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Journal of Interdisciplinary History 33.1 (2002) 125-126

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Perfect Wives, Other Woman:
Adultery and Inquisition in Early Modern Spain

Perfect Wives, Other Woman: Adultery and Inquisition in Early Modern Spain. By Georgina Dopico Black (Durham, Duke University Press, 2001) 307 pp. $59.95 cloth $19.95 paper

Perfect Wives, Other Woman is a study about the efficacy of signs in early modern Spanish culture. In the highly conflictive society of the time, the female body, Black writes, became a motive for discourse about cultural anxieties of all sorts. In four chapters, the author introduces her methodology and discusses three well-known works of literature about women from the Spanish Golden Age. In Black's analysis, Luis de León, descendant of Jews and imprisoned by the Inquisition for his interpretation of Scripture, wrote La perfecta casada (The Perfect Wife) (Salamanca, 1583) not simply as prescriptive literature for women but also as a manual about the interpretation of texts, thus responding obliquely to the Inquisition's indictment of León's reading of the Song of Songs. Calderón de la Barca's famous play, El médico de su honra (The Surgeon of His Honor) (Madrid, 1637), may on the surface be about the honor code leading to the tragic murder of a wife wrongly suspected of adultery, but it is really covert criticism of the purity of blood laws and the inquisitorial, persecuting mind-set of his day. Finally, Juana Inés de la Cruz, writing her play Los empeños de una casa (The House of Trials) (Seville, 1692) from a Mexican convent, used the device of a cross-dressing male as a "productive site of negotiation and resistance" (xix) to conventional gender roles and patriarchal hierarchy.

Black's interests and methodology are firmly aligned with literature and postmodernist cultural studies. The author explains that despite the book's subtitle, her work is not meant to be a historical narrative about actual cases of adultery or of the Inquisition. Rather, it is an invitation to follow the literary consequences of the persecutory nature of the Inquisition, which sought to control and integrate the body of the Other (female, heretical, or American), or failing that, to punish it. The "inquisitorial hermeneutic" may be seen at work everywhere, in the mentalités, anxieties, and even epistemology of the period (12).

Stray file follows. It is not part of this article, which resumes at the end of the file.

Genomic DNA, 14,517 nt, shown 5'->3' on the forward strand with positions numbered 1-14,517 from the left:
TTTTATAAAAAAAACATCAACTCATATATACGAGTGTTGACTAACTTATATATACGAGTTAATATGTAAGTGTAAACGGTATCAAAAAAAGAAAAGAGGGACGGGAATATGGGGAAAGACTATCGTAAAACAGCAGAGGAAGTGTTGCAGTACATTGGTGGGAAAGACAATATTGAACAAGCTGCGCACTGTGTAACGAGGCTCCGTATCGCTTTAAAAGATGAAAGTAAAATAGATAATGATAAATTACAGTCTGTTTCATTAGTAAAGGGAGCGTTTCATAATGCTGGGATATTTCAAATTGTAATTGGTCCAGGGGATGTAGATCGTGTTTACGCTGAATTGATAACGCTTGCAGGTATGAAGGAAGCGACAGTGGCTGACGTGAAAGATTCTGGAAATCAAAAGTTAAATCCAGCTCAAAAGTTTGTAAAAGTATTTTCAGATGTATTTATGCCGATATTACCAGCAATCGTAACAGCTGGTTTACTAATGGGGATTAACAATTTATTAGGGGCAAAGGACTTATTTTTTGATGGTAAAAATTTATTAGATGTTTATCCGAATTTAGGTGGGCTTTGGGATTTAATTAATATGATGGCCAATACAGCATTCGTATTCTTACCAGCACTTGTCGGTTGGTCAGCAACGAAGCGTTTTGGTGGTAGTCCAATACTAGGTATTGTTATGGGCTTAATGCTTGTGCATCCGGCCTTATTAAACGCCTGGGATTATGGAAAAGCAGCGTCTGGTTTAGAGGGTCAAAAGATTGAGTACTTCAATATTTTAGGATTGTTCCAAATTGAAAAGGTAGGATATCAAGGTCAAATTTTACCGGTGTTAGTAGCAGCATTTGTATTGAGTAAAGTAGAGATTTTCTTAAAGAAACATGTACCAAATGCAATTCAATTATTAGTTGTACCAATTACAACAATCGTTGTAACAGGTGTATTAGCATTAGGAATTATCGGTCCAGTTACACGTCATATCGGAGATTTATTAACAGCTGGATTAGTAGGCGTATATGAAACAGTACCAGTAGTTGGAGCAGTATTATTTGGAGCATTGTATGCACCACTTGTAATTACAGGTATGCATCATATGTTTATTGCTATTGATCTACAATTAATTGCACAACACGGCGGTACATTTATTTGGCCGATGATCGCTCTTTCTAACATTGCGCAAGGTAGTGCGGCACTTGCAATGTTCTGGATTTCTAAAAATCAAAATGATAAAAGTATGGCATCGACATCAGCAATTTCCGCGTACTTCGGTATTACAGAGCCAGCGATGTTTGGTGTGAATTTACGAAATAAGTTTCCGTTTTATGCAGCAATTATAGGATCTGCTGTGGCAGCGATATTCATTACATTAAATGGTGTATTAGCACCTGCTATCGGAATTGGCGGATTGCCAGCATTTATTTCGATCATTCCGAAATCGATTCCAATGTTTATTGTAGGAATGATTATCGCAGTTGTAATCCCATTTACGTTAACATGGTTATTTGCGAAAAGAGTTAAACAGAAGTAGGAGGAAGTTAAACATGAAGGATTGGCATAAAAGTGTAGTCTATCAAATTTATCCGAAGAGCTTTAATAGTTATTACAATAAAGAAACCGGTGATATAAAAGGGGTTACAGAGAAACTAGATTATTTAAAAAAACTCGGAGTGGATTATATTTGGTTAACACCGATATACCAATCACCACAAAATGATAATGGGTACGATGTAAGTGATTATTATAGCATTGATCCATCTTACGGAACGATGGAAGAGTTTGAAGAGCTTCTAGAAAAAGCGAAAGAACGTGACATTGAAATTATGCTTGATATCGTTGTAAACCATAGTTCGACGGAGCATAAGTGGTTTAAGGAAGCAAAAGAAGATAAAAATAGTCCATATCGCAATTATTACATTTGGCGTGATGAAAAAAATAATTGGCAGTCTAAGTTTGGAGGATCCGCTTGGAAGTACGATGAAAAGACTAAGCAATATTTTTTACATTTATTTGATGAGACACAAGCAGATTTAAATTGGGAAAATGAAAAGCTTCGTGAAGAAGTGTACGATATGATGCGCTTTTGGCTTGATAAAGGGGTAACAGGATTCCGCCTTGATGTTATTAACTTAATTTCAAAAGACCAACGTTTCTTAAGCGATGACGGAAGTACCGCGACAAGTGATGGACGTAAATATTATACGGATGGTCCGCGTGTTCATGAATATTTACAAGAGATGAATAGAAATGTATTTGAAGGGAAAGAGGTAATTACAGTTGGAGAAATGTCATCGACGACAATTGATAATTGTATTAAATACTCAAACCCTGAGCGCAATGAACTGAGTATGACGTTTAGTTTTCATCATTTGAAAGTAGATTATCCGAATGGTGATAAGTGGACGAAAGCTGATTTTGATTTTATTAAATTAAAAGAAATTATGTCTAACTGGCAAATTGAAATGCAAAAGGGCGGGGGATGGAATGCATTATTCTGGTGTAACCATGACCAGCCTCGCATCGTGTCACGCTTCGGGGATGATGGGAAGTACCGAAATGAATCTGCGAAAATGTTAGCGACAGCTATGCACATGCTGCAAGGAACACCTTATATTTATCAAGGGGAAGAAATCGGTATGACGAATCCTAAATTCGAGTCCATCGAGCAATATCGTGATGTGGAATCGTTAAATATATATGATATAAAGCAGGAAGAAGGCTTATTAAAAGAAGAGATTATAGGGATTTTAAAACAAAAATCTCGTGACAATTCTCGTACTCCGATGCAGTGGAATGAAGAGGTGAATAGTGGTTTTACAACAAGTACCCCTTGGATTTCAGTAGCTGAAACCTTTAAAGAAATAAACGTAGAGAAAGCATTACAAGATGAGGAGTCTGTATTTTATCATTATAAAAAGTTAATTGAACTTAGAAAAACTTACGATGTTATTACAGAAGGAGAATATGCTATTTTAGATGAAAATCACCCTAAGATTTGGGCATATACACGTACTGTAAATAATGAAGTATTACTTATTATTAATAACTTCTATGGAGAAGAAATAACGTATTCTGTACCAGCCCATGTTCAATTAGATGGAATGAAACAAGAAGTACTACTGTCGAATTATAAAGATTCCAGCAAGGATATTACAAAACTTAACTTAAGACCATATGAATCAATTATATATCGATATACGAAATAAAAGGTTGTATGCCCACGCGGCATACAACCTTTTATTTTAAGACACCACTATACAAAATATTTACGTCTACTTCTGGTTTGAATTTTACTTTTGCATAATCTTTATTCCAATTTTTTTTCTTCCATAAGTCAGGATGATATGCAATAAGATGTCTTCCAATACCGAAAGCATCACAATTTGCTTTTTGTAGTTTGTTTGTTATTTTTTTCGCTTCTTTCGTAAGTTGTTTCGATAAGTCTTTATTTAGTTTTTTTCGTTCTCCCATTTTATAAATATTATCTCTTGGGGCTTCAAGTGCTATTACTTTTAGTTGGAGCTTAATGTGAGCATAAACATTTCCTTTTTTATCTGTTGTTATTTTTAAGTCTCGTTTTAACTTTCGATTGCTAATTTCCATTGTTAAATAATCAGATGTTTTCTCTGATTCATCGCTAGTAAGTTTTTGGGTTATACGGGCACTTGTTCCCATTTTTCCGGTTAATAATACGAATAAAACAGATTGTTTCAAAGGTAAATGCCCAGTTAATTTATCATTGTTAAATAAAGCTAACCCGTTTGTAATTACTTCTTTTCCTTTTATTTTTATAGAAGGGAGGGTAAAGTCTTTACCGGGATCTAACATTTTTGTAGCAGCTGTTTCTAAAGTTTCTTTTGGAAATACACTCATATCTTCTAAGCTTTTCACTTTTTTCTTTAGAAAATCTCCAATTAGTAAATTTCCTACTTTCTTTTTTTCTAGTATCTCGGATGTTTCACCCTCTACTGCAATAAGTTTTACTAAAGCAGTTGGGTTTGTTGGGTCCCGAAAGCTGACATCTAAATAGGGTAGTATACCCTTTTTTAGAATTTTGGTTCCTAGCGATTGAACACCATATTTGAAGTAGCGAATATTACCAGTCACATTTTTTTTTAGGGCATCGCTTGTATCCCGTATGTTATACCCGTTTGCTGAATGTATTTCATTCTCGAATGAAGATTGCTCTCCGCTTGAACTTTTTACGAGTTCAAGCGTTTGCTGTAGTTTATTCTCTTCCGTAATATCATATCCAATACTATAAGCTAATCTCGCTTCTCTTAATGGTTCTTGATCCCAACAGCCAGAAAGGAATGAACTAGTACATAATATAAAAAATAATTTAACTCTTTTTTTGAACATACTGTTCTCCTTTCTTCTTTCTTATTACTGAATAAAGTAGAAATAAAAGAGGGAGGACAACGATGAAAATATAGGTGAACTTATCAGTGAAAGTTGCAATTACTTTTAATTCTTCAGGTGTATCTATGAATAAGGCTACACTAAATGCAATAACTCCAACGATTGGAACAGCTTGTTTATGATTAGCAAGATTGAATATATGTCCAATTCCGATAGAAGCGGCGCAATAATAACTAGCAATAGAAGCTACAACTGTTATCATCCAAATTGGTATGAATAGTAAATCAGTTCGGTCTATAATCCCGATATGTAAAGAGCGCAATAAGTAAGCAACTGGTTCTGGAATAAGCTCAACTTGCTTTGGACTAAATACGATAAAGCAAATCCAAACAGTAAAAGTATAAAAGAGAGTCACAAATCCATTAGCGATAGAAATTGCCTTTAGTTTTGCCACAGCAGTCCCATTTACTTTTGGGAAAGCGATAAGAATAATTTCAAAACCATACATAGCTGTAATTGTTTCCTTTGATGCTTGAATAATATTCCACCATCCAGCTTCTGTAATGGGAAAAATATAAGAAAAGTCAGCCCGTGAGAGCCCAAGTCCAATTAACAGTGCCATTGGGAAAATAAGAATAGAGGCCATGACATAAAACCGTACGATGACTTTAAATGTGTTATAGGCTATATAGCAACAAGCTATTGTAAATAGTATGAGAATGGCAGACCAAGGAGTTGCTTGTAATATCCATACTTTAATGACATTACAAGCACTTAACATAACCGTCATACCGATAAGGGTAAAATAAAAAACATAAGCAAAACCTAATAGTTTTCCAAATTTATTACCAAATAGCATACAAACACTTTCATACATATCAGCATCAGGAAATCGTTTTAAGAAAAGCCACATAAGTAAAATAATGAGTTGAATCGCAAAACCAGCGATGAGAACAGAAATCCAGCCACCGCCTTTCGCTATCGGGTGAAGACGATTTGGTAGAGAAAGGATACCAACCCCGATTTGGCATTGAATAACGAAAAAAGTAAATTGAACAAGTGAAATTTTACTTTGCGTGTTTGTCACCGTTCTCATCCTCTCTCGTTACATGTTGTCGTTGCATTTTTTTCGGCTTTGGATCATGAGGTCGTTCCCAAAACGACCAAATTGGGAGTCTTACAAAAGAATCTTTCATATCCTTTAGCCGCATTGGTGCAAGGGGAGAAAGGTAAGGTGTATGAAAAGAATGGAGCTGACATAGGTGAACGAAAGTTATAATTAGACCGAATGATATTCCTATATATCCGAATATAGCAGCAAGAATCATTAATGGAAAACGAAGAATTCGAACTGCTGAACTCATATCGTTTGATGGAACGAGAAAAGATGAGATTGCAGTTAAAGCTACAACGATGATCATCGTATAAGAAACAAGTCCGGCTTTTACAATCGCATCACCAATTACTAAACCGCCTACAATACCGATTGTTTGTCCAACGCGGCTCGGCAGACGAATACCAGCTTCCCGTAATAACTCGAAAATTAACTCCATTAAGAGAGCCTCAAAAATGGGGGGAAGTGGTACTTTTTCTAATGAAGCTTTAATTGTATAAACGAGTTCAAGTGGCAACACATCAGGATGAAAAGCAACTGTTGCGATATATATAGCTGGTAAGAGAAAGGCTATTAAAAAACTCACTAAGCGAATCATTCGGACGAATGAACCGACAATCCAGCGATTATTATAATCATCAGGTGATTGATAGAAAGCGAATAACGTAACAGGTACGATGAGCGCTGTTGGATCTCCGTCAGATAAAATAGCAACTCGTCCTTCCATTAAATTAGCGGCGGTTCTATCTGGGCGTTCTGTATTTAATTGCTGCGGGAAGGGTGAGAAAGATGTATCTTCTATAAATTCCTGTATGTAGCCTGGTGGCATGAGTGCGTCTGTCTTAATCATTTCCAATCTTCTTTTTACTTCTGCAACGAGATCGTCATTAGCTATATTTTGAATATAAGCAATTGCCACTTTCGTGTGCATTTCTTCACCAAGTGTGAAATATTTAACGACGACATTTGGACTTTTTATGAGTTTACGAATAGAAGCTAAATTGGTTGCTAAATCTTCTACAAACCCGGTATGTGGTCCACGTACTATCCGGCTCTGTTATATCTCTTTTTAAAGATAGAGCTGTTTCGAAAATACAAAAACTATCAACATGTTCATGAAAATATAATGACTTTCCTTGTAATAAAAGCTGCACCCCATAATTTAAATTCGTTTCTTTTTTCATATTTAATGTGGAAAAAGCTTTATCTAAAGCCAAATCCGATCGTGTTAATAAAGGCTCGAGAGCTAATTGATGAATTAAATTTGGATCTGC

Fair enough. Many hispanists in the past have lobbied for the all-pervasive influence of the Inquisition on Spanish intellectual life. Black takes this influence to new heights, even though many historians today, most notably Kamen, are at pains to show how limited the Inquisition's influence on Spanish society was. 1 However, Black is on shaky ground when she argues that because the "Inquisition directly concerned itself with matters of wifely fidelity," people came to expect honor plays to exhibit "inquisitorial-styled examination and persecution" of wayward wives (114-115). Black may disingenuously claim that she is not interested in history, but if her literary argument is to be based on a presumption of historical/social fact, she needs to pay attention to the work of historians. The Inquisition was primarily interested in controlling male [End Page 125] sexuality when it contravened Church law. The vast majority of those who were tried for bigamy and denying the sinfulness of fornication were men, and solicitation in the confessional and sodomy were exclusively male crimes. All other sex crimes, whatever their nature, were tried in other courts.

Such quibbles about historical reality, though, are at the periphery of the book's purpose, which is to show how Golden Age Spaniards' stereotypical obsessions with sex, gender, religion, and race are not what they appeared to be. In Black's supple, theoretically astute prose, León, Calderón, and de la Cruz were successful co-conspirators in a discourse of resistance against abstract forces of conformity imposed on the literary bodies of perfect wives and other women.


Sara T. Nalle
William Paterson University


1. Henry Kamen, The Spanish Inquisition: A Historical Revision (London, 1997). Black...


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